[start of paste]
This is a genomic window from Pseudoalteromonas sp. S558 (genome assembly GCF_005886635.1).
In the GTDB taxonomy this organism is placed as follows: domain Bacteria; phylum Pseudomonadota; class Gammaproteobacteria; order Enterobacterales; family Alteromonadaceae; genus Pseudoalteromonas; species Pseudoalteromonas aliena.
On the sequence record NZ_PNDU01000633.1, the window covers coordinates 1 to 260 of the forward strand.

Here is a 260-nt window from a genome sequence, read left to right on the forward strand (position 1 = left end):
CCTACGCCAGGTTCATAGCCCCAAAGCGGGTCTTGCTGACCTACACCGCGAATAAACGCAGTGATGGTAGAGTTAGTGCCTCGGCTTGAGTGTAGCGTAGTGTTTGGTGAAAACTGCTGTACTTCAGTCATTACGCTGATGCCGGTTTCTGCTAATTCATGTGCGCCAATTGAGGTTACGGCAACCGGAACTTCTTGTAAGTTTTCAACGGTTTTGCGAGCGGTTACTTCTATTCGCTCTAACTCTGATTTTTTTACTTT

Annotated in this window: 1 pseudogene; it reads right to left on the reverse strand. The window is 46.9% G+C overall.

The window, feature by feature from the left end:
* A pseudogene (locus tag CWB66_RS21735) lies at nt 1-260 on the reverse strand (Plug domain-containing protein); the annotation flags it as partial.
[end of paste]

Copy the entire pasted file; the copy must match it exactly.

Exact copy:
This is a genomic window from Pseudoalteromonas sp. S558 (genome assembly GCF_005886635.1).
In the GTDB taxonomy this organism is placed as follows: domain Bacteria; phylum Pseudomonadota; class Gammaproteobacteria; order Enterobacterales; family Alteromonadaceae; genus Pseudoalteromonas; species Pseudoalteromonas aliena.
On the sequence record NZ_PNDU01000633.1, the window covers coordinates 1 to 260 of the forward strand.

Here is a 260-nt window from a genome sequence, read left to right on the forward strand (position 1 = left end):
CCTACGCCAGGTTCATAGCCCCAAAGCGGGTCTTGCTGACCTACACCGCGAATAAACGCAGTGATGGTAGAGTTAGTGCCTCGGCTTGAGTGTAGCGTAGTGTTTGGTGAAAACTGCTGTACTTCAGTCATTACGCTGATGCCGGTTTCTGCTAATTCATGTGCGCCAATTGAGGTTACGGCAACCGGAACTTCTTGTAAGTTTTCAACGGTTTTGCGAGCGGTTACTTCTATTCGCTCTAACTCTGATTTTTTTACTTT

Annotated in this window: 1 pseudogene; it reads right to left on the reverse strand. The window is 46.9% G+C overall.

The window, feature by feature from the left end:
* A pseudogene (locus tag CWB66_RS21735) lies at nt 1-260 on the reverse strand (Plug domain-containing protein); the annotation flags it as partial.